Building a Social App for 2014: Do you stand for privacy?

14 Apr 2014, by David Evans

Facebook has turned 10, and Twitter is almost seven years old. Despite their behemoth user bases, new social apps find space to create their own success every year. Thanks to the NSA revelations, 2013 was the year that many web users woke up to their privacy situation. While privacy is clearly not yet the #1 factor (WhatsApp is not the pinnacle of privacy), it’s worth considering what your stance will be at the earliest stages of idea development and planning.

Users are becoming more aware of the pitfalls of major social networks, old and new:
- Facebook records everything you type into a status update field, even if you decide not to post it;
Read on Slate
- SnapChat's records of users' phone numbers and usernames are not as secure as we might like;
Read on TechCrunch
- Facebook Like/Share and Twitter Follow/Tweet buttons track web browsing habits of individuals, even when they're logged out of the social network, even if they don't click the Like or Share button.
Watch on YouTube
I explain how to avoid this tracking at the end of this post!
- Google and Yahoo's internal fibre networks have been tapped, with millions of records stolen per day
Read on the Washington Post
- Private search (DuckDuckGo,, & others) and other privacy-enhanced apps have had considerable attention and success
Read on The Guardian

Now, consider what your potential users are thinking:
- Do I want to sign up, with my real name and photo, for another social network that will try to learn about my habits and interests, link that information to my identity and monetise it? With whom will they share my data, and what will I gain and lose from this sharing?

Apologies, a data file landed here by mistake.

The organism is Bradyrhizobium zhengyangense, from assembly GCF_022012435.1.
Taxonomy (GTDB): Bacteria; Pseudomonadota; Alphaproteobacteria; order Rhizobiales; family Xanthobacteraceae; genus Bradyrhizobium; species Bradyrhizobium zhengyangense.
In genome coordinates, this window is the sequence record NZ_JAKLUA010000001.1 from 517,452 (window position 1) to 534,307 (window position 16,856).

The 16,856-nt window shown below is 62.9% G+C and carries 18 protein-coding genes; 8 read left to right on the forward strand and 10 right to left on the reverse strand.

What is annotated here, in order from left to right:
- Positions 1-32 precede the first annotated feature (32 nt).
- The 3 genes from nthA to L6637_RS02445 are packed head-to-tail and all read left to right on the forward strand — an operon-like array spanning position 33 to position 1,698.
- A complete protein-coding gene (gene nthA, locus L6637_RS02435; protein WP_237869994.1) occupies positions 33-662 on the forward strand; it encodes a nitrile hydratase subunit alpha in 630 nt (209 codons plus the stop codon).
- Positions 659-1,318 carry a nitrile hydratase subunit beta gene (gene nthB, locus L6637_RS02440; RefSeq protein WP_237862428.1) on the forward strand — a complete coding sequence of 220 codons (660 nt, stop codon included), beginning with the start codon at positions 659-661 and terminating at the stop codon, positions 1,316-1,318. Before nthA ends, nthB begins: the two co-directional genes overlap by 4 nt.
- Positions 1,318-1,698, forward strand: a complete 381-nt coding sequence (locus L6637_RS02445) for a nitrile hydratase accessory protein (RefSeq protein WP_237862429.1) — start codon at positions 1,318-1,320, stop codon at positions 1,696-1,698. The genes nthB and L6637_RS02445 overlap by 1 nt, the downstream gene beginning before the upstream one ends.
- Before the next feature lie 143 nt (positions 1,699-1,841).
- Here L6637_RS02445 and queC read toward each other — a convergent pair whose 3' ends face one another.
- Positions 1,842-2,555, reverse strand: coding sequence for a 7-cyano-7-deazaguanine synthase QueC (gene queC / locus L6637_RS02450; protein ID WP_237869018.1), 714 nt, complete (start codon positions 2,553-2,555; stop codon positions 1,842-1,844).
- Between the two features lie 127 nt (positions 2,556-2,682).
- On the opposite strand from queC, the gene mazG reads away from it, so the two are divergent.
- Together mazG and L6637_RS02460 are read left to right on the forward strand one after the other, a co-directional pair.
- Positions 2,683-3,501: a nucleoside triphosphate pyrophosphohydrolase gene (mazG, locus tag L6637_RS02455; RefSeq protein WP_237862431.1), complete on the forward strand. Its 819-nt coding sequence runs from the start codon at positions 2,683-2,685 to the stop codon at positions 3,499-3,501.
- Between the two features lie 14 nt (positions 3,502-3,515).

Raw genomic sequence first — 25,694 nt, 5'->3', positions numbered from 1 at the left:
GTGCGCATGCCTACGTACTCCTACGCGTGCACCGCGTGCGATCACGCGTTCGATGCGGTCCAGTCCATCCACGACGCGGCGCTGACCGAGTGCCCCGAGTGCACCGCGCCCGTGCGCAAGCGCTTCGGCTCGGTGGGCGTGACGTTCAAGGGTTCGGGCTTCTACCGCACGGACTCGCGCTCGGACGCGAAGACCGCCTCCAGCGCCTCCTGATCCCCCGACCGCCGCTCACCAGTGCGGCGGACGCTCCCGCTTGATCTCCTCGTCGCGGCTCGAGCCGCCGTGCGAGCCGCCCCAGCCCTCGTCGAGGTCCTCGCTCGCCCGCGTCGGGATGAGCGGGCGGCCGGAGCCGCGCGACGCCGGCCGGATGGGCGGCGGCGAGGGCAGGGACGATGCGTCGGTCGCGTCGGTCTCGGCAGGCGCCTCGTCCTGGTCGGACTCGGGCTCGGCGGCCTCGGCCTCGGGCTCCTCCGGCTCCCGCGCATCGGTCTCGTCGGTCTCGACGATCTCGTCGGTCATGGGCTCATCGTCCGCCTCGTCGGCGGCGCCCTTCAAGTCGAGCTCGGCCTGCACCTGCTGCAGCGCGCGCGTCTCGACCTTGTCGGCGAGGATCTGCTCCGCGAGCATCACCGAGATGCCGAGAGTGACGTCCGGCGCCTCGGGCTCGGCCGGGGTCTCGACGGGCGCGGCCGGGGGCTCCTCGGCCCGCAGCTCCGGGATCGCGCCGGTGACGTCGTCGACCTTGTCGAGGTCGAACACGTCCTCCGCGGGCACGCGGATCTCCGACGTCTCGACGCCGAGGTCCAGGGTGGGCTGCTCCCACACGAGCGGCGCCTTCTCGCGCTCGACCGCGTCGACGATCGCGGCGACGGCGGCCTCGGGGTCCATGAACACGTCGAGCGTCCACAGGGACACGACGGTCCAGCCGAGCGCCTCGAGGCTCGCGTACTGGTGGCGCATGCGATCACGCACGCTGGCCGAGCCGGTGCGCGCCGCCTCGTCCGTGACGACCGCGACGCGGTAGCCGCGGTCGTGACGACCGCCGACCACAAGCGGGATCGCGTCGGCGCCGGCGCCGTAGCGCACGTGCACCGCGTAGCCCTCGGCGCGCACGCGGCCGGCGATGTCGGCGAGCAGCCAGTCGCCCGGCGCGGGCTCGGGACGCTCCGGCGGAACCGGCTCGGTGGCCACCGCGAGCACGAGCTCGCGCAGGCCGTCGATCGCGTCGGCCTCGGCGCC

- Do I trust another site that has the answers to my privacy concerns buried in the legalese of their privacy policy?
- Do I trust myself to get the privacy settings right when they are complex, convoluted and defaulted towards sharing more?
- Do I want to Facebook/Google login to another service, connecting all of my actions in that service to my real-world identity?

Think about what kind of company you want to create over the next several years. Do you want to sneak around or work against your users’ privacy interest to emulate what has been a successful business model, even as public opinion turns against some aspects of that model? Or do you want to create a company that takes the lead on privacy and charges customers to solve worthy problems?

P.S. Here’s how to avoid your users being tracked when you want to link back to your social pages, or allow them to quickly share your content:
You don’t need Facebook Like/Twitter Follow buttons. Instead, provide links to and Plain links will not require you to include Facebook or Twitter’s javascripts, allowing you to guard your users' web browsing habits from those companies. You can style plain links any way you like, and your page will load faster without the extra scripts. While Facebook Likes and Twitter Followers may help to engage your users, nothing will save you if you don't offer your users a mode of communication or expression that adds value to their lives.

In the case of sharing content, Facebook Share/Twitter Tweet buttons can also be replaced by links such as and

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